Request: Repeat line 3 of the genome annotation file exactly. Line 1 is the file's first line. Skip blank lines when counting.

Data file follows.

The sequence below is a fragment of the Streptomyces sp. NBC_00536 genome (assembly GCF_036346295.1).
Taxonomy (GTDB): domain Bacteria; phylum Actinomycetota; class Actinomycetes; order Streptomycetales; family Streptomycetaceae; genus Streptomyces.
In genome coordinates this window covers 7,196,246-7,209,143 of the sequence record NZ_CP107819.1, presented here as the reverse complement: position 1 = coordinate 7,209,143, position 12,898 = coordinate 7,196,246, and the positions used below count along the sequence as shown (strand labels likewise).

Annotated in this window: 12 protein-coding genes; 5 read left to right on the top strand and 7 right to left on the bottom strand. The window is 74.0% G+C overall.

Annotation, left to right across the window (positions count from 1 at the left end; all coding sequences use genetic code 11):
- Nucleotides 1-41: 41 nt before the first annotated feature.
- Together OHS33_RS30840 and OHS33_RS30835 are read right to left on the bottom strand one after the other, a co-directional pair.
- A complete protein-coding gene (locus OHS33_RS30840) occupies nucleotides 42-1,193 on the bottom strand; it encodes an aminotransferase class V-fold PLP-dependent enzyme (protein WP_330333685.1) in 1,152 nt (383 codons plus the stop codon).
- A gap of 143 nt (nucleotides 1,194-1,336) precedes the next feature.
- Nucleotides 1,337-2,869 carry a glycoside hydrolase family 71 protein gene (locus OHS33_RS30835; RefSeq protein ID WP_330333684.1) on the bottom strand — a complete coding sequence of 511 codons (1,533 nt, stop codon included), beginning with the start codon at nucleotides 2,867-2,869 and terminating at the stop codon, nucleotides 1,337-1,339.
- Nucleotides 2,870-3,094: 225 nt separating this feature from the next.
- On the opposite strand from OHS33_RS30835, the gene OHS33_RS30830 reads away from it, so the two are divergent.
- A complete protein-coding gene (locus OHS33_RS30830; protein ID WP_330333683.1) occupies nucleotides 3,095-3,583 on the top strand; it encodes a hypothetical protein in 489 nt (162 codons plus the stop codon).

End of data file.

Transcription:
In genome coordinates this window covers 7,196,246-7,209,143 of the sequence record NZ_CP107819.1, presented here as the reverse complement: position 1 = coordinate 7,209,143, position 12,898 = coordinate 7,196,246, and the positions used below count along the sequence as shown (strand labels likewise).